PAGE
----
Individual pens should be accessible to a tractor/loader for cleaning out. Ideally, independent access to each pen should be available for cleaning out.

Four individual calving pens were installed beside a group calving, with a calving gate between two of these on this Tipperary farm.

This is one of the major drawbacks to individual calving boxes, in that they are difficult to clean out and are often just limed and rebedded in between cows.


Individual penning is also costly to install, and permanent penning prevents the shed being used for other purposes in between calving periods. Therefore, as mentioned previously, using a mix of group and individual calving pens are the best option for many farmers.

Requirements of calving areas

As mentioned, access with a tractor and loader is one of key needs of a calving area. Ample access to water, preferably in a tip-out trough for ease of cleaning, should also be available. Good lighting should be fitted for night-time work.

While many calving cameras have infrared lighting to allow them to be used in the dark, the picture quality from a well-lit area is far superior.

As with all animal housing, ventilation is critical, with the difficult part being to create adequate ventilation without creating draughts.

Space sheeting, ridge gaps, Yorkshire boarding and wind breakers are all ways of creating air inlets, with a suitable outlet also required. Open doorways, as a rule of thumb, are a poor means of air inlets as they are an unregulated air flow and often create draughts.

Floors should be concrete to allow for ease of cleaning and allow for the channelling of effluent. A one-in-30 or one-in-40 slope should be created, with a 75mm x 75mm channel fitted to take the effluent away to appropriate storage.

Cows will require approximately 10m2 per cow in a dry-bedded calving area. This can be lessened slightly where cows have access to a slatted or scraped feed area.

A man escape should be fitted to allow a farmer to escape in a case of a cow attack. Herds will require enough calving space for approximately 10% of the herd at any one time, increasing or decreasing depending on the herd’s six-week calving rate.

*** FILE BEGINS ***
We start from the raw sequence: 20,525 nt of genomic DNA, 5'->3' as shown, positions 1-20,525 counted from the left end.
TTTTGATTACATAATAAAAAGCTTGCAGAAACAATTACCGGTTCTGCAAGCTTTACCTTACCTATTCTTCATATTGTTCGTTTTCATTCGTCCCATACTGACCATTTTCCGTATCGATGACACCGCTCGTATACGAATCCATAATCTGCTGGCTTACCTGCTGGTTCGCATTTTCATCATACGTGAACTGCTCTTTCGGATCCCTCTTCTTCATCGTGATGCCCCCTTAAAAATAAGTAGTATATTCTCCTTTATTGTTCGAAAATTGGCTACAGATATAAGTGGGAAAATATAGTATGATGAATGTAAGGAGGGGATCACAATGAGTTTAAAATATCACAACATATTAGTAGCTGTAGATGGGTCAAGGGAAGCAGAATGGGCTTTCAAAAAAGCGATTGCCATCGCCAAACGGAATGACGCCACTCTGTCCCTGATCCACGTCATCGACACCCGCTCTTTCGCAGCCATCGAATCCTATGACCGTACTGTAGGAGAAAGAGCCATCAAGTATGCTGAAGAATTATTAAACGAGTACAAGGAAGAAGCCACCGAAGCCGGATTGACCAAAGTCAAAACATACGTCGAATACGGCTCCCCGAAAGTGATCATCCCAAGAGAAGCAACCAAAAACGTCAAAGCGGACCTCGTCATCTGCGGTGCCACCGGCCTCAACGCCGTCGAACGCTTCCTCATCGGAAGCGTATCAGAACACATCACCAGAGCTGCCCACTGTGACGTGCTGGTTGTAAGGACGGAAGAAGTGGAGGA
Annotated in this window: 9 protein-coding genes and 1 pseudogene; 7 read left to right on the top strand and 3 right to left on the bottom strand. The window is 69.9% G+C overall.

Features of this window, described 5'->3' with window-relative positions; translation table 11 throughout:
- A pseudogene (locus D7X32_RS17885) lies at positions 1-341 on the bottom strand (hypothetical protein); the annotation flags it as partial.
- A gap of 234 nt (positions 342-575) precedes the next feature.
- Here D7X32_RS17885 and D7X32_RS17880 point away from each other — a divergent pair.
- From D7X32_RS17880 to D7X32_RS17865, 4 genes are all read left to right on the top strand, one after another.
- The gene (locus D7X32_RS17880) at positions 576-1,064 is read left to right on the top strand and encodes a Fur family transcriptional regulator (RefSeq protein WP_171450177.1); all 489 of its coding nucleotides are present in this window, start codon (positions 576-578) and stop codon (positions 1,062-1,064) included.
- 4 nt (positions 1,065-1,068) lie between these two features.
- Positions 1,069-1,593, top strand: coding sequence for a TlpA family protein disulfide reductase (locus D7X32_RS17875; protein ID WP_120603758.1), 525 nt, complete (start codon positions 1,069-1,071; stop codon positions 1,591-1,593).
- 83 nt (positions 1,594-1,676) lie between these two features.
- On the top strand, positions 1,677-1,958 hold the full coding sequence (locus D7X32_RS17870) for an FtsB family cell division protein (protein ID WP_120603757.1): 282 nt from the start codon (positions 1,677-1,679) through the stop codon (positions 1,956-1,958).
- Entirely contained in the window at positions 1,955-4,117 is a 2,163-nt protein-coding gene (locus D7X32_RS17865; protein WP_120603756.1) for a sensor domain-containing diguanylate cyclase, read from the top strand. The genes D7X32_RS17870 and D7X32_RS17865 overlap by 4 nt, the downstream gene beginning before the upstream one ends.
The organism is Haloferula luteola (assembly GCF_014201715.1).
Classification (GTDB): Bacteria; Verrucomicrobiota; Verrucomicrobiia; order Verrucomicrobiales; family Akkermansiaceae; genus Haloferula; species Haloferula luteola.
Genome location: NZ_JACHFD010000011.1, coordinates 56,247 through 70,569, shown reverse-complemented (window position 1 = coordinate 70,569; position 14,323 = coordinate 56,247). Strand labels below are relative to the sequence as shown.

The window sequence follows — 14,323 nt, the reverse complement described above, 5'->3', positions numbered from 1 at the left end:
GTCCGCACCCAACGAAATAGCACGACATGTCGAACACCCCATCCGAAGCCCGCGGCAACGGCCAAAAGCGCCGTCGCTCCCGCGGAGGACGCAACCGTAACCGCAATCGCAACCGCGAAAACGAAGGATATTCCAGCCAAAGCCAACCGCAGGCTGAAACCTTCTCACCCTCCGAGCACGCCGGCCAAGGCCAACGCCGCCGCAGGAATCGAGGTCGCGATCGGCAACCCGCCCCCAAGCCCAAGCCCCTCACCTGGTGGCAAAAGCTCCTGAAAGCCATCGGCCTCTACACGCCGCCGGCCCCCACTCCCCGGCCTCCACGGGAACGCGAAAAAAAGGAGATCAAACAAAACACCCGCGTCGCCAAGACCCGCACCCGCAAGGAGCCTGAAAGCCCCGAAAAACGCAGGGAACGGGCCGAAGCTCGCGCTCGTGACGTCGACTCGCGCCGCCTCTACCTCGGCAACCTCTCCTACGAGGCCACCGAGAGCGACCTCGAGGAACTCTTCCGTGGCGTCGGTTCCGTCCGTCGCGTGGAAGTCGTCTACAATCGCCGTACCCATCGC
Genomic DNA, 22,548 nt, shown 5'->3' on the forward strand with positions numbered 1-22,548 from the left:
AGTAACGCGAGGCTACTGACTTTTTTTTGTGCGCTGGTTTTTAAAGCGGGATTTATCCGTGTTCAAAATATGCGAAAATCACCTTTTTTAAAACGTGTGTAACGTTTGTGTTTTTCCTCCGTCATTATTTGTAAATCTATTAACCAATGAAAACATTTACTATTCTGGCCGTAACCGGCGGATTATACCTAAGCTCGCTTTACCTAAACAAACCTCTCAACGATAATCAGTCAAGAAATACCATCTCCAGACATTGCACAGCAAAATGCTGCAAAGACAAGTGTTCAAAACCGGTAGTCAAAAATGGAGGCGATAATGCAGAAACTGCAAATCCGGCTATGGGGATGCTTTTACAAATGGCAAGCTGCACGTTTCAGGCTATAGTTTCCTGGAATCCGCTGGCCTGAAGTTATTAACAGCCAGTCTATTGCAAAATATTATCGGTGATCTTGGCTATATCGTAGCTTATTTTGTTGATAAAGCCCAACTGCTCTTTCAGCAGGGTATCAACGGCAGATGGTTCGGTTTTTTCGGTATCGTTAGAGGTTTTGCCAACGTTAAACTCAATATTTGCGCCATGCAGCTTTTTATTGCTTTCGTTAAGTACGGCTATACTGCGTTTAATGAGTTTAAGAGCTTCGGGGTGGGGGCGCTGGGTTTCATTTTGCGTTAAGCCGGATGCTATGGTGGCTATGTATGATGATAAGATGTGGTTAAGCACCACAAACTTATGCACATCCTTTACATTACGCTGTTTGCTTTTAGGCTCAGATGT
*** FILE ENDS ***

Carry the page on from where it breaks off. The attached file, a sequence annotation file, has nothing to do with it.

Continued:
Individual calving pens. Note the effluent channel at the front of each pen.


Straw remains the most common type of bedding used for calving areas due to its availability.

Barley straw tends to have the highest level of soakage but comes at a premium price over oaten or wheaten straw. Rape straw is another option farmers have looked towards, but its abrasive nature lends to it being used as an underbed, being topped up after by barley straw.

Dry matter and chop length of straw will affect its absorption ability; indeed, chopping straw has become popular as a means of improving absorption and reducing bedding requirements.

Where a straw chopper is not available, a diet feeder will chop straw comparably well, although there is labour involved in scattering it across the pen after.

Milled peat, a once popular option due to its reduced labour requirements, has become both difficult to source and is environmentally unsustainable.

Timber-based bedding such as sawdust and woodchip offer reduced workload compared to straw due to their high absorption rate, although pose issues as they have to be composted for several years after use or ploughed in.

Where timber products are used, care must be taken that they have not been treated with preservatives that may prove poisonous to animals.